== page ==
Feasibility of laparoscopy-assisted total gastrectomy in patients with clinical stage I gastric cancer.
ABSTRACT BACKGROUND: Laparoscopy-assisted total gastrectomy (LATG) for gastric cancer is not yet widespread because of the technical difficulty of reconstruction. We have performed LATG on 100 patients with clinical stage I gastric cancer. This study investigated the short-term outcomes of LATG. METHODS: Between September 2001 and September 2012, 100 patients with clinical stage I gastric cancer underwent LATG with D1 plus beta or D2 lymphadenectomy. Roux-en-Y esophagojejunostomy was performed intracorporeally using end-to-side anastomosis with a circular stapler (the purse-string suture method). The primary endpoint was the proportion of postoperative complications during hospitalization. RESULTS: Mean operation time was 249 min; mean blood loss was 182 ml. There were no conversions to open surgery. According to the Clavien-Dindo classification, there were 8 grade II (8 %) and 10 grade IIIa/b (10 %) complications. There were no treatment-related deaths or grade IV complications. The most frequent complication was anastomotic or stump leakage (6 %), followed by pancreatic fistula (5 %). Reoperations were required in two patients with leakage. CONCLUSIONS: The short-term outcomes of LATG in our study involving 100 patients were outlined. LATG for gastric cancer patients should be attempted preferably in a clinical trial setting by surgeons with sufficient experience in laparoscopic gastrectomy.
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ABSTRACT: Laparoscopic total gastrectomy (LTG) has been performed since 1999. Although surgical outcomes have been reported from Japan, Korea, China, and many Western countries, the effectiveness of this technique has not been conclusively established. This study therefore aimed to review the literature systematically. Our search of the research literature identified 150 studies, which were mostly retrospective and from single institutions. There has recently been a remarkable increase in the number of studies from Korea, and the number of patients included in studies has increased since 2009. In most studies, the surgical procedures were longer, blood loss was reduced, and the number of retrieved lymph nodes was the same in the LTG group as in the open total gastrectomy group. The incidence of postoperative complications and that of inflammation during postoperative recovery were the same in these two groups. During LTG, the method used for esophagojejunostomy is important for surgical reliability and to reduce postoperative complications. There has been rapid development of new techniques from the level of esophagojejunostomy through a small skin incision to the high level of intracorporeal esophagojejunostomy using various techniques. A nationwide prospective phase II study is urgently needed to establish the value of LTG.Gastric Cancer 02/2015; 18(2). DOI:10.1007/s10120-015-0474-3 · 4.83 Impact Factor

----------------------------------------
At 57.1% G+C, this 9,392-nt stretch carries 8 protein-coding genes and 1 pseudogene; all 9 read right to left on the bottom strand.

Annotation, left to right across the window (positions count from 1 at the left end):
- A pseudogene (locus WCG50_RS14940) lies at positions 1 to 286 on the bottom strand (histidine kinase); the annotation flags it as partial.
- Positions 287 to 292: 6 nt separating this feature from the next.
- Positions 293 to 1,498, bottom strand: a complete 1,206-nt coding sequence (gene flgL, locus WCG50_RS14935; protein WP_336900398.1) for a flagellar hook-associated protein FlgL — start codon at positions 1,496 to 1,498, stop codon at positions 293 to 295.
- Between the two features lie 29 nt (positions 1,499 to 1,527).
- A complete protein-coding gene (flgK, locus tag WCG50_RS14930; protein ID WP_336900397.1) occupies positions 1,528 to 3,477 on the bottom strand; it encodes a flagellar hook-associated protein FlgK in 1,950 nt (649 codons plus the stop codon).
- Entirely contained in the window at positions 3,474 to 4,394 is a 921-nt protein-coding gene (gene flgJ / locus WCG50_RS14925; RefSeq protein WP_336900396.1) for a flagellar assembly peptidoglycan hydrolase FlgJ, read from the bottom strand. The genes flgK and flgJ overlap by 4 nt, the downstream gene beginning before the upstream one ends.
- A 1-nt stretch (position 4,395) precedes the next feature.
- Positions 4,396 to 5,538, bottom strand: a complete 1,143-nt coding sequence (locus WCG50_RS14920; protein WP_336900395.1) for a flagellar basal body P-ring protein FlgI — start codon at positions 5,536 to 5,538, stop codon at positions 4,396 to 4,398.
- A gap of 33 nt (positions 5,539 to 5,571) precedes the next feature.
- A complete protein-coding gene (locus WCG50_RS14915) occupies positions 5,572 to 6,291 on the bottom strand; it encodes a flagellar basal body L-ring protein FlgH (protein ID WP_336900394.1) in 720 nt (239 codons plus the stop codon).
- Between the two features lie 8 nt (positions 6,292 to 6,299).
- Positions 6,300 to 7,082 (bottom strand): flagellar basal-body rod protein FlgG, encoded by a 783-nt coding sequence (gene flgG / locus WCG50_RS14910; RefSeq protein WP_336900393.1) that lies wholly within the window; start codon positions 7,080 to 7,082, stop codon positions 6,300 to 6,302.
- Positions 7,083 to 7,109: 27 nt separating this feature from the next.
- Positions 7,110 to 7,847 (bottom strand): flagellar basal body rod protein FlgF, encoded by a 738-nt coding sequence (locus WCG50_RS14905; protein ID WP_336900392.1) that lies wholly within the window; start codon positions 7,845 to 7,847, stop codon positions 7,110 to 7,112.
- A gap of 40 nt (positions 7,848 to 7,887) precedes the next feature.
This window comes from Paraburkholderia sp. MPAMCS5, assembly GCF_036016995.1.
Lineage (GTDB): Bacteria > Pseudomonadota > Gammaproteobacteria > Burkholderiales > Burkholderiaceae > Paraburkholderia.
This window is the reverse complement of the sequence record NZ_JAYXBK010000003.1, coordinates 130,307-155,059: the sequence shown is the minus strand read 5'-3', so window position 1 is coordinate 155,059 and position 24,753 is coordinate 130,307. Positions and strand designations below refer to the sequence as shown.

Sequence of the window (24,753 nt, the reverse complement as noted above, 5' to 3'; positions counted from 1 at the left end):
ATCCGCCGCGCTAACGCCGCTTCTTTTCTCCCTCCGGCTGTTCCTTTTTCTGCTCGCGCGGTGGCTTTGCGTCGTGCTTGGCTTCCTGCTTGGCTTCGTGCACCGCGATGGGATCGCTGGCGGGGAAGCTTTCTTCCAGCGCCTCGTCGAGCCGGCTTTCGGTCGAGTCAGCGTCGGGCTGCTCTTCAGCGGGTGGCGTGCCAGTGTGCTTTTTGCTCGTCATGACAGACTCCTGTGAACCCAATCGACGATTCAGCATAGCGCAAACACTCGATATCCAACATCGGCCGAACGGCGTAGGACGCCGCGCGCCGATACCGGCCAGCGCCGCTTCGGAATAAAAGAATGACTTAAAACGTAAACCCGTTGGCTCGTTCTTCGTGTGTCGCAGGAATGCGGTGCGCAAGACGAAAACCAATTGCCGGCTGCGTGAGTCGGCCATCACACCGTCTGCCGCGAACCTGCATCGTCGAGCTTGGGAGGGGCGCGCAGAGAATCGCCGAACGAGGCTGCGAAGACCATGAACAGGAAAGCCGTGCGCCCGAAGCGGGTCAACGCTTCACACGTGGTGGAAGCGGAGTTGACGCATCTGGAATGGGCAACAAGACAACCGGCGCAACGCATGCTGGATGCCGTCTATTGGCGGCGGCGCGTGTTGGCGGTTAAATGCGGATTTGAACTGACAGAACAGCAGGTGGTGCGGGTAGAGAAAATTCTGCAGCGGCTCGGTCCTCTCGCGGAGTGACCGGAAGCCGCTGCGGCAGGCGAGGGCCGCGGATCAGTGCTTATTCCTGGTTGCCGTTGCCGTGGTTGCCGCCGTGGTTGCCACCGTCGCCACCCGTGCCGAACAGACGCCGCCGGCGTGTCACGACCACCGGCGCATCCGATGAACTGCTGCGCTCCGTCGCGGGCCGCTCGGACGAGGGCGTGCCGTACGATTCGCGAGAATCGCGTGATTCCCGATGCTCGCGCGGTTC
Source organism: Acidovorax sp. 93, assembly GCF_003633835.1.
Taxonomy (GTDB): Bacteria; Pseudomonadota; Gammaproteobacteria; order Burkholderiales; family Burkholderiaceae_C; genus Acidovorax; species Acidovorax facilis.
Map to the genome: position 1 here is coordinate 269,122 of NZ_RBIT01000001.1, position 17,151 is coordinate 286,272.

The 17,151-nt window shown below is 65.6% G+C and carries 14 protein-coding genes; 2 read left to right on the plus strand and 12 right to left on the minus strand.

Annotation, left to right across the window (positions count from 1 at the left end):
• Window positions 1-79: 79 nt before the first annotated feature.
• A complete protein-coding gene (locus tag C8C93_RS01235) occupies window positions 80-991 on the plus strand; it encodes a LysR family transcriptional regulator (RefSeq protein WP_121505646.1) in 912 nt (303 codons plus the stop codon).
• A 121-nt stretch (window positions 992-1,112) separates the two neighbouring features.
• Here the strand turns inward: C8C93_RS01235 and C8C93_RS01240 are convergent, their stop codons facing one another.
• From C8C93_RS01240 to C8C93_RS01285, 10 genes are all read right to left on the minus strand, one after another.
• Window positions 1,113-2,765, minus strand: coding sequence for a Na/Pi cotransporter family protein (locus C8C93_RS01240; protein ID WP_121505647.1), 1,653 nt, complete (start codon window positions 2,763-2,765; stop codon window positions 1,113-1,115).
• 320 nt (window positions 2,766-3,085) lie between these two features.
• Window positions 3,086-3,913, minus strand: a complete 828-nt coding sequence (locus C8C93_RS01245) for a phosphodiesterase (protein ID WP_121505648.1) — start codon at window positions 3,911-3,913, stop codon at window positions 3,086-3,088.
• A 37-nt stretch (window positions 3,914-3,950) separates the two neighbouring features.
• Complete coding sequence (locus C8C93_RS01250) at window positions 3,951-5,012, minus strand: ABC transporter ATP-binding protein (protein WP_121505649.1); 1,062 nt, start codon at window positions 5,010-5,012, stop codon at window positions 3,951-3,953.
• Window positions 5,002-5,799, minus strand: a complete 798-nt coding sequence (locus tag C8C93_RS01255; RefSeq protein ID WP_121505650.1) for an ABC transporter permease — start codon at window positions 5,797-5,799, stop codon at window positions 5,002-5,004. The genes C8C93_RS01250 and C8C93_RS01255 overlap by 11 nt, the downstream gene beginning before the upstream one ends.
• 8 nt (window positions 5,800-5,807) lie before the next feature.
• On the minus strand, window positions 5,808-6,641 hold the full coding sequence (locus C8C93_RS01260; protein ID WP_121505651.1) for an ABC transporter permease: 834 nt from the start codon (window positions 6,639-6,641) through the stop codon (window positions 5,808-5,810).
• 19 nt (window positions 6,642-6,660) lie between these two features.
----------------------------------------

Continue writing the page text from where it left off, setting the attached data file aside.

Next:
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ABSTRACT: Laparoscopic procedures are increasingly being applied to gastric cancer surgery, including total gastrectomy for tumors located in the upper gastric body. Even for expert surgeons, esophagojejunostomy after laparoscopy-assisted total gastrectomy (LATG) can be technically challenging. We perform the overlap method of esophagojejunostomy after LATG for gastric cancer. However, technical questions remain. Is the overlap method safer and more useful than other anastomosis techniques, such as methods using a circular stapler? In addition, while we perform this overlap reconstruction after LATG in a deep and narrow operative field, can the overlap method be performed safely regardless of body habitus? This study aimed to evaluate these issues retrospectively and to review the literature. From October 2005 to August 2013, we performed LATG with lymph-node dissection and Roux-en-Y reconstruction using the overlap method in 77 patients with gastric cancer. This study examined pre-, intra- and postoperative data. Mean operation time, time to perform anastomosis, and estimated blood loss were 391.4 min, 36.3 min, and 146.9 ml, respectively. There were no deaths, and morbidity rate was 13%, including one patient (1%) who developed anastomotic stenosis. Mean postoperative hospitalization was 13.4 days. Surgical outcomes did not differ significantly by body mass index. First, the overlap method for esophagojejunostomy after LATG is safe and useful. Second, this method can be performed irrespective of the body type of the patient. In particular, in a deep and narrow operative field, the overlap method is more versatile than other anastomosis methods. We believe that the overlap method can become a standard reconstruction technique for esophagojejunostomy after LATG.World Journal of Surgical Oncology 12/2014; 12(1):392. DOI:10.1186/1477-7819-12-392 · 1.20 Impact Factor
- Gastric Cancer 08/2013; 16(4). DOI:10.1007/s10120-013-0286-2 · 4.83 Impact Factor